Perimeter-like Grids

Page 9


Perimeter and Semiperimeter

In general, the perimeter of a a×ba\times b grid is 2a+2b2a+2b, the semiperimeter of a a×ba\times b grid is a+ba+b.

For example, the perimeter of a 3×53\times 5 grid is 16, its semiperimeter is 8.

Perimeter-like Grids

If two grids have the same perimeter, then these 2 grids are "perimeter-like grids".

For example, 5×25\times 2 grid and 3×43\times 4 grid are perimeter-like grids.


Maximum number of unit squares

Suppose there's a grid, a+b=10a+b=10, if the number of unit squares in the grid reaches its maximum, then what is the value of aa and bb?

Let's write out the possibilities: 1×9,    2×8,    3×7,    4×6,    5×5,    6×4,    7×3,    8×2,    9×11\times9,~~~~2\times8,~~~~3\times7,~~~~4\times6,~~~~5\times5,~~~~6\times4,~~~~7\times3,~~~~8\times2,~~~~9\times1 The corresponding numbers of unit squares are: 9,      16,      21,      24,      25,      24,      21,      16,      99,~~~~~~16,~~~~~~21,~~~~~~24,~~~~~~25,~~~~~~24,~~~~~~21,~~~~~~16,~~~~~~9 We see that when a=b=5a=b=5, then the number of unit squares reaches its maximum.

We say that the maximum number of unit squares it can form when a+b=10a+b=10 is 25.

What if a+ba+b is an odd number? Let's try this out...

Suppose a+b=9a+b=9, the possibilities are: 1×8,    2×7,    3×6,    4×5,    5×4,    6×3,    7×2,    8×11\times8,~~~~2\times7,~~~~3\times6,~~~~4\times5,~~~~5\times4,~~~~6\times3,~~~~7\times2,~~~~8\times1 The corresponding numbers of unit squares are: 8,      14,      18,      20,      20,      18,      14,      88,~~~~~~14,~~~~~~18,~~~~~~20,~~~~~~20,~~~~~~18,~~~~~~14,~~~~~~8 We see that when a=b±1a=b\pm1, then the number of unit squares reaches its maximum.

We say that the maximum number of unit squares it can form when a+b=9a+b=9 is 20.


The Greatest Rule

If a+ba+b is a fixed even number, then when a=ba=b, the number of unit squares it can form in the grid will reach its maximum.

Another way of thinking about this is among all the perimeter-like grids which a+ba+b is even, then the grids which has the property of a=ba=b will have the most number of unit squares.

If a+ba+b is a fixed odd number, then when a=b±1a=b\pm1, the number of unit squares it can form in the grid will reach its maximum.

Another way of thinking about this is among all the perimeter-like grids which a+ba+b is odd, then the grids which has the property of a=b±1a=b\pm1 will have the most number of unit squares.

Proof:
Consider a+ba+b is even. Suppose a+b=2ka+b=2k, a=k+xa=k+x, b=kxb=k-x (kk is a positive integer while xx is an integer). The number of unit squares in the grid is a×b=(k+x)(kx)=k2x2\begin{aligned} a\times b&=(k+x)(k-x) \\&=k^2-x^2 \end{aligned} Since x20x^2\geqslant 0, to maximize the value of k2x2k^2-x^2, xx must be equal to 0, thus a=b=ka=b=k.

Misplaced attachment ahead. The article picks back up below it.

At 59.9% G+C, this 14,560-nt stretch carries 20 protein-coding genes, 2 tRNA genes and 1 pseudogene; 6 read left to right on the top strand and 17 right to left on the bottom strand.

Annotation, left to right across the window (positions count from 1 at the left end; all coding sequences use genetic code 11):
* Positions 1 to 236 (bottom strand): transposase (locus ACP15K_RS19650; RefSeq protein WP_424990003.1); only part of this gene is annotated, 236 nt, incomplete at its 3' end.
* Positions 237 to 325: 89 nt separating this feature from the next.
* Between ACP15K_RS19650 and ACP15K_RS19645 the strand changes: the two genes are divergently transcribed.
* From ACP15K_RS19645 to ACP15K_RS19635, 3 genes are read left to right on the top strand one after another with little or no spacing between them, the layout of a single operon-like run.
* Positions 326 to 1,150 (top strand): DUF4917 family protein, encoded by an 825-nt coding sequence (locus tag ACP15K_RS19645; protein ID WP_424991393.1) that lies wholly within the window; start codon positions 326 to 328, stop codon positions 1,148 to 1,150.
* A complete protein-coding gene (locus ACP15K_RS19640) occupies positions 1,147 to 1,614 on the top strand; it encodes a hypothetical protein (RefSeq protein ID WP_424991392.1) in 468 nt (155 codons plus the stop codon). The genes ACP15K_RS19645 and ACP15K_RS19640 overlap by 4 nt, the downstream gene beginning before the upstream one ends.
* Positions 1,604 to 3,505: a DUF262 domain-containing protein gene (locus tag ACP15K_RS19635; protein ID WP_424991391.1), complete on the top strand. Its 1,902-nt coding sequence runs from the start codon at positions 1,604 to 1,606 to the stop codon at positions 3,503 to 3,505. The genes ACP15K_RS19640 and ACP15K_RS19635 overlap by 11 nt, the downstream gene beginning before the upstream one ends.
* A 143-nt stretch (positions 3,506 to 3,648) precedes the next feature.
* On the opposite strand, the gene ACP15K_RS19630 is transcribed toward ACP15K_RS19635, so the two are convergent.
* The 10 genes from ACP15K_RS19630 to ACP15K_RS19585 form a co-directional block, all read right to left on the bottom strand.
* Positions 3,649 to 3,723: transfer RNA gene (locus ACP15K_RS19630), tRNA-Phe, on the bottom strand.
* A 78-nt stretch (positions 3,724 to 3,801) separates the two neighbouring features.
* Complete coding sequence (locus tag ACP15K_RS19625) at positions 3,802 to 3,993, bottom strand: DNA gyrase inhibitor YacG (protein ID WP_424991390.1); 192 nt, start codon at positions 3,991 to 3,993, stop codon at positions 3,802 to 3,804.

Consider a+ba+b is odd. Suppose a+b=2k+1a+b=2k+1, a=k+xa=k+x, b=k+1xb=k+1-x. The number of unit squares in the grid is a×b=(k+x+1)(kx)=k2+kx2x=k2+kx(x1)\begin{aligned} a\times b&=(k+x+1)(k-x) \\&=k^2+k-x^2-x \\&=k^2+k-x(x-1) \end{aligned} Since x(x1)0x(x-1)\geqslant 0, to maximize the value of k2+kx(x1)k^2+k-x(x-1), xx must be equal to 0 or 1, thus a=ka=k, b=k+1b=k+1 or a=k+1a=k+1, b=kb=k, a=b±1a=b\pm1.

Generalization:

If a+ba+b is a fixed even number, then when a=b=ka=b=k, the number of unit squares in the grid will reach its maximum, which is ab=k2=(a+b2)2ab=k^2=\left (\frac{a+b}{2} \right )^2.

\bullet Hence if a+ba+b is even, the maximum number of unit squares it can form is (a+b2)2\left (\frac{a+b}{2} \right )^2.

If a+ba+b is a fixed odd number, then when a=k+1a=k+1, b=kb=k or when a=ka=k, b=k+1b=k+1, the number of unit squares in the grid will reach its maximum, which is ab=k(k+1)=(2k2)(2k+22)=(a+b1)(a+b+1)4ab=k(k+1)=\left (\frac{2k}{2} \right )\left (\frac{2k+2}{2} \right )=\frac{(a+b-1)(a+b+1)}{4}.

\bullet Hence if a+ba+b is odd, the maximum number of unit squares it can form is (a+b1)(a+b+1)4\frac{(a+b-1)(a+b+1)}{4}.


Worked examples

If a+b=14a+b=14, what is the maximum number of unit squares it can form?

Solution:

Since 14 is even, according to the greatest rule, the maximum number of unit squares it can form is (a+b2)2=72=49\left( \frac{a+b}{2} \right)^2=7^2=49.


If a+b=19a+b=19, what is the maximum number of unit squares it can form?

Solution:

Since 19 is odd, according to the greatest rule, the maximum number of unit squares it can form is (a+b1)(a+b+1)4=18×204=90\frac{(a+b-1)(a+b+1)}{4}=\frac{18\times 20}{4}=90.


This is one part of Grids and Quadrilaterals.

Note by Kenneth Tan
5 years, 1 month ago

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